Jerusalem: Israel`s Defence Minister Moshe Ya`alon Thursday said he received a message of restraint from the Lebanese Shia militant organisation Hezbollah through the UN, a day after a deadly attack claimed the lives of two Israeli soldiers.
Defence Minister Moshe Ya`alon told Army Radio Thursday morning that he had received a message via the UN Interim Force in Lebanon (Unifil) stationed in the Israel-Lebanon border, that Hezbollah was not interested in further escalating the situation, Xinhua news agency reported.
"Indeed, a message has been received. We have channels of coordination between us and Lebanon through Unifil and indeed such a message has been received," Ya`alon said.
The international peacekeeping force has been deployed along the border following the 2006 war between the countries.
A Spanish Unifil soldier was killed Wednesday from artillery fire the Israel Defence Forces (IDF) launched into southern Lebanon following Wednesday`s attack.
Both Israel`s borders with Syria and Lebanon remained quiet early Thursday, after a week of escalation of tension until now relatively quiet fronts.
Two Israeli soldiers were killed and seven others were injured Wednesday as anti-tank missiles were fired at their vehicle patrolling the border near Mount Dov from southern Lebanon. Hezbollah claimed responsibility for the attack.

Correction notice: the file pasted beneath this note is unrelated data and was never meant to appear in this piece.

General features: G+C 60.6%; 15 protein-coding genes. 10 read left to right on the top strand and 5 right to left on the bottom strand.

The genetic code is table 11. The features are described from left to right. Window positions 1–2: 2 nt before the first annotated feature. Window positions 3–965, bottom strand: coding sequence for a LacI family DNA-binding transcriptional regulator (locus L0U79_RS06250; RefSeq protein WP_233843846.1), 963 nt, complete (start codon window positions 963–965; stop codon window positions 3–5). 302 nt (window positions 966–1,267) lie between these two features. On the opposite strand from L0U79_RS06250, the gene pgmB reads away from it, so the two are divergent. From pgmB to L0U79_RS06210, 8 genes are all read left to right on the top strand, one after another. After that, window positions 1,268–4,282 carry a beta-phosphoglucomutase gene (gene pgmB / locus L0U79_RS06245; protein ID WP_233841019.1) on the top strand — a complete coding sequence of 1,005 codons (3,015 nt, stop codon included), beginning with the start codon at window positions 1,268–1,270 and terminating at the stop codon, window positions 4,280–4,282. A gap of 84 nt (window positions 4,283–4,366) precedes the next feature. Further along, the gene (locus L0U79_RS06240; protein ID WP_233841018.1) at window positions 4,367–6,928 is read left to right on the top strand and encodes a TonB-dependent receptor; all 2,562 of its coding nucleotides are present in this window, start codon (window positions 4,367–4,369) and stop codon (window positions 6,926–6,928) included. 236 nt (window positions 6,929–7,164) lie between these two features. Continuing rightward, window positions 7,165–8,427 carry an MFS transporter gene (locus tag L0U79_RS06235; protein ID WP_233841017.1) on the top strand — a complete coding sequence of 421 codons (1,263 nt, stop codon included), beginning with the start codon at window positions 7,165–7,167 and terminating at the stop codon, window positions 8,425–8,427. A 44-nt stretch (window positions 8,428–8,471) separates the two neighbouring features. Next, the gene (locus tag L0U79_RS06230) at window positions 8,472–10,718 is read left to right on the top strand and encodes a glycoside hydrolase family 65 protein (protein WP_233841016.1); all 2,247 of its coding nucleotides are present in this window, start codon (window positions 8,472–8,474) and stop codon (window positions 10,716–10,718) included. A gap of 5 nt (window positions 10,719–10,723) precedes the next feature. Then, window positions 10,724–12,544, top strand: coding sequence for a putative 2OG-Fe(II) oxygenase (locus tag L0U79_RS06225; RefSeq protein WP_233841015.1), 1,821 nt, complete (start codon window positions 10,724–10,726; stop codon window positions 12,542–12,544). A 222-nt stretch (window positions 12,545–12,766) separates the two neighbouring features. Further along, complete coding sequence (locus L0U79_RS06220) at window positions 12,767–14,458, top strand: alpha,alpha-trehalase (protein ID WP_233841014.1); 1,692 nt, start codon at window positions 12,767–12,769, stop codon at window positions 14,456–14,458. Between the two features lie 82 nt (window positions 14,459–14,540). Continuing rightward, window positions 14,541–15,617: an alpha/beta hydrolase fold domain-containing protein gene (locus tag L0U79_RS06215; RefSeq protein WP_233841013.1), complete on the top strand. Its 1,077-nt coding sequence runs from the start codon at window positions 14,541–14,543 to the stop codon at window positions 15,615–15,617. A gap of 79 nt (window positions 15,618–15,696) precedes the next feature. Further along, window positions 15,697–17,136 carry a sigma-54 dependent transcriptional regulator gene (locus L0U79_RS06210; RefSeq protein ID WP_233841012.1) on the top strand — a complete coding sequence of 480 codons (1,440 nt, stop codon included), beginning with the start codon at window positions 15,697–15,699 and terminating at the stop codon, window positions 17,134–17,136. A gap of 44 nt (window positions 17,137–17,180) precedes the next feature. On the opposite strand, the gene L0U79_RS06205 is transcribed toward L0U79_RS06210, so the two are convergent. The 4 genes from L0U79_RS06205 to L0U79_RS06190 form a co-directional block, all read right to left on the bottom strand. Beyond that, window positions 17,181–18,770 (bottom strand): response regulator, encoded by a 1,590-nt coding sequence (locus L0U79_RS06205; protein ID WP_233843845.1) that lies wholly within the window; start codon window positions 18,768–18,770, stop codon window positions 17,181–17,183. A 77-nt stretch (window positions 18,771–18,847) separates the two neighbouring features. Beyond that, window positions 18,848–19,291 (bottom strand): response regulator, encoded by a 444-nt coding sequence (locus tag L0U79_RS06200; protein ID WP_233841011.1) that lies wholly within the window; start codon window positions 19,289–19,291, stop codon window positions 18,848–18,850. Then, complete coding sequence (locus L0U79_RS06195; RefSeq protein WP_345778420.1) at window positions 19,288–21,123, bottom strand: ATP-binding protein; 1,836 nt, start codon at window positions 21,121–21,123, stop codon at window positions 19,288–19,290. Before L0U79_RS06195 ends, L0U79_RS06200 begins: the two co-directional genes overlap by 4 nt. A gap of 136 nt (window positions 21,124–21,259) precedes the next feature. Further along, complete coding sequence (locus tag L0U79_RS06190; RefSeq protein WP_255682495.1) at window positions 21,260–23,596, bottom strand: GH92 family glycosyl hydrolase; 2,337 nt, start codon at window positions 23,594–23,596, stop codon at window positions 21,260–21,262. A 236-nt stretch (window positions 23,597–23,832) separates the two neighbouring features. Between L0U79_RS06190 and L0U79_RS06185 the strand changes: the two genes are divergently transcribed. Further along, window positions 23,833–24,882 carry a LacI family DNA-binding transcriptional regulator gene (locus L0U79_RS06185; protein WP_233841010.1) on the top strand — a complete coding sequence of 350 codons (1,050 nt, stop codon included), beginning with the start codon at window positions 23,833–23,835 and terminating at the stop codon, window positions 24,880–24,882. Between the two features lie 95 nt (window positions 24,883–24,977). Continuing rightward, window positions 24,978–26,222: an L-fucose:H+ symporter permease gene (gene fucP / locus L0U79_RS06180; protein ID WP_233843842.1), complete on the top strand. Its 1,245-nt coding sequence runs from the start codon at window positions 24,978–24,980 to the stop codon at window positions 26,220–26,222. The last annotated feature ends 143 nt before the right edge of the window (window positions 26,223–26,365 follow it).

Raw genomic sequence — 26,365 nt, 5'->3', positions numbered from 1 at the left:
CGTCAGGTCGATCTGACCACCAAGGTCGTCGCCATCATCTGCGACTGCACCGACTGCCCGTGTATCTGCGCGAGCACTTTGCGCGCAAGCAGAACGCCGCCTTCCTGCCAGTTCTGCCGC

A day earlier, four rockets were launched from Syria to the Israeli-annexed Golan Heights territories, without causing injuries to anyone.
The two attacks came 10 days after an alleged Israel airstrike in Syria killed a commander of the Hezbollah and an Iranian general, along with other operatives. Israel did not acknowledge responsibility for the attack.
Also Thursday, Israeli Prime Minister Benjamin Netanyahu blamed Iran for being behind Wednesday`s attack.
"Iran is the one behind the attack from Lebanon yesterday," Netanyahu said at a memorial ceremony for former prime minister Ariel Sharon, who died last year.
"This is the same Iran which is attempting to reach an agreement with the world nations, which would leave in its power to develop nuclear weapons, and we are vehemently against that agreement," Netanyahu said, according to a statement from his office.
"We will keep defending ourselves from any threat, near or far," he added.
On Wednesday, prior to a security assessment meeting with defence officials in Tel Aviv, Netanyahu said "for some time, Iran, via Hezbollah, has been trying to establish an additional terrorist front against us from the Golan Heights", referring to the Israeli-Syrian border.
Netanyahu is a hardliner when it comes to Iran, which he says is an "existential threat" to Israel.
He had reiterated his opinion amid the ongoing attempts by the P5+1 countries - the US, Britain, China, France, Russia plus Germany -- to reach a final agreement with Iran over its nuclear programme, which Tehran claims is for peaceful purposes.
The Israeli prime minister is scheduled to speak in front of the US Congress about the Iranian nuclear plan March 3, following an invitation by House Speaker John Boehner from the Republican Party, two weeks before the Israeli national elections.
Netanyahu is calling to impose more sanctions on Iran and not let it maintain any uranium enrichment capabilities. His upcoming speech has caused a rift with US President Barack Obama, who asked Congress to delay the proposal to impose further sanctions on Iran and allow the negotiations to continue.